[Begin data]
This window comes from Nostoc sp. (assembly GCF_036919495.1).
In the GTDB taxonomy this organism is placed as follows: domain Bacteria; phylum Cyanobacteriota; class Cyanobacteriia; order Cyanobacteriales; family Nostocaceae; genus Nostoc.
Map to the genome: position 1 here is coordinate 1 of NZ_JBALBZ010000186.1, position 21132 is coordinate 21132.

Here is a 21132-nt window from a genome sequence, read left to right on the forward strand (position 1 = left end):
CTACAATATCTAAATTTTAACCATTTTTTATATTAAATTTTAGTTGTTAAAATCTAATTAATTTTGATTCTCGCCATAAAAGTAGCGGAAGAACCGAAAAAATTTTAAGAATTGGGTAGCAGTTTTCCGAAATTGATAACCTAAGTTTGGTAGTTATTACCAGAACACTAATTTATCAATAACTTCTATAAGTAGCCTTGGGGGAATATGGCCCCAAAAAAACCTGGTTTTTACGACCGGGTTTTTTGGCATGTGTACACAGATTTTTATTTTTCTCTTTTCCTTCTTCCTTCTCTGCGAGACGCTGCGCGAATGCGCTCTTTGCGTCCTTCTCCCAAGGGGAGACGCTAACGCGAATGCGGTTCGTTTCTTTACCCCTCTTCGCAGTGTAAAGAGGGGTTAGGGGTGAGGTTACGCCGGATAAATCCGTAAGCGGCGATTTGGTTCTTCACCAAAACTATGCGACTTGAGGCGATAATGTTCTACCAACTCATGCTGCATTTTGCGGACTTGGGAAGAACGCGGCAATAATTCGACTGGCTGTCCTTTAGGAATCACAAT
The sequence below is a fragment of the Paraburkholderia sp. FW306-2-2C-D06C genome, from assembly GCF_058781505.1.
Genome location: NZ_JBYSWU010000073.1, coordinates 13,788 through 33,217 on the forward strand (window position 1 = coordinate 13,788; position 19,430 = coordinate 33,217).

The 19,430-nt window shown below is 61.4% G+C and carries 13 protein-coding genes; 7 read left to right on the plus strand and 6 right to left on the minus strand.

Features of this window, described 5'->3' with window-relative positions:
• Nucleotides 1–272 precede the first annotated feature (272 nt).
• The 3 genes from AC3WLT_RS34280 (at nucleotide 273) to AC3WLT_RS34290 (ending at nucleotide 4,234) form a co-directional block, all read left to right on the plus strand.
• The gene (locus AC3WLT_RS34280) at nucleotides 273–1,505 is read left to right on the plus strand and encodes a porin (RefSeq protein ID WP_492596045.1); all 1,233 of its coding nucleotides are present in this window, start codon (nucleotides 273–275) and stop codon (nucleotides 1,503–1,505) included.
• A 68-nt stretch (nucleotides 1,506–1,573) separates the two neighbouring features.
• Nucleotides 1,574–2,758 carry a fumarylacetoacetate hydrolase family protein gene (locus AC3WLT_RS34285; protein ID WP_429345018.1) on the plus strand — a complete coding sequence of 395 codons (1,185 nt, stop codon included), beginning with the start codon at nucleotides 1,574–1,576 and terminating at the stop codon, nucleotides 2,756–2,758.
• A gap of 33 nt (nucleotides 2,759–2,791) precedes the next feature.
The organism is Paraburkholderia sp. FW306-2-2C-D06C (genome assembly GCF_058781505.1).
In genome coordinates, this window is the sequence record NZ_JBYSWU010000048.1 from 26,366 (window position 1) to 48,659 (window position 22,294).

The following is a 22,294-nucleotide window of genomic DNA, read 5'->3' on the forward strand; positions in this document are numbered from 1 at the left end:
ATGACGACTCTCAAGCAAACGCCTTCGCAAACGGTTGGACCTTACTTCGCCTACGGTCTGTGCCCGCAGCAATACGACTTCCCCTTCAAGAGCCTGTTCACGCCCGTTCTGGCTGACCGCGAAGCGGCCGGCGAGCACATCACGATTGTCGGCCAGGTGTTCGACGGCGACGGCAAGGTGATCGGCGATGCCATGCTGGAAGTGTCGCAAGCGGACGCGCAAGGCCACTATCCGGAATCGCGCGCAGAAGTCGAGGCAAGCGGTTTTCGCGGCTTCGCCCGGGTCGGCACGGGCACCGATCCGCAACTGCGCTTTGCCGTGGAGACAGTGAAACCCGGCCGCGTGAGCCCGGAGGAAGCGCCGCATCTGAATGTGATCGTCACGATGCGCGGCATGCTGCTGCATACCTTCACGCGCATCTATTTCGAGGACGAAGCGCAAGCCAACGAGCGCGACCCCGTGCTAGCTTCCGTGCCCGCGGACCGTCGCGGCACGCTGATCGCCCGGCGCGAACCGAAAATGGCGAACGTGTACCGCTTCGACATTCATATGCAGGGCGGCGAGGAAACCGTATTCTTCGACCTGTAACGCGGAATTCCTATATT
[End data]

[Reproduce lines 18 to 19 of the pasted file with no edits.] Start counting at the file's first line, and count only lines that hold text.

The following is a 22,294-nucleotide window of genomic DNA, read 5'->3' on the forward strand; positions in this document are numbered from 1 at the left end:
ATGACGACTCTCAAGCAAACGCCTTCGCAAACGGTTGGACCTTACTTCGCCTACGGTCTGTGCCCGCAGCAATACGACTTCCCCTTCAAGAGCCTGTTCACGCCCGTTCTGGCTGACCGCGAAGCGGCCGGCGAGCACATCACGATTGTCGGCCAGGTGTTCGACGGCGACGGCAAGGTGATCGGCGATGCCATGCTGGAAGTGTCGCAAGCGGACGCGCAAGGCCACTATCCGGAATCGCGCGCAGAAGTCGAGGCAAGCGGTTTTCGCGGCTTCGCCCGGGTCGGCACGGGCACCGATCCGCAACTGCGCTTTGCCGTGGAGACAGTGAAACCCGGCCGCGTGAGCCCGGAGGAAGCGCCGCATCTGAATGTGATCGTCACGATGCGCGGCATGCTGCTGCATACCTTCACGCGCATCTATTTCGAGGACGAAGCGCAAGCCAACGAGCGCGACCCCGTGCTAGCTTCCGTGCCCGCGGACCGTCGCGGCACGCTGATCGCCCGGCGCGAACCGAAAATGGCGAACGTGTACCGCTTCGACATTCATATGCAGGGCGGCGAGGAAACCGTATTCTTCGACCTGTAACGCGGAATTCCTATATT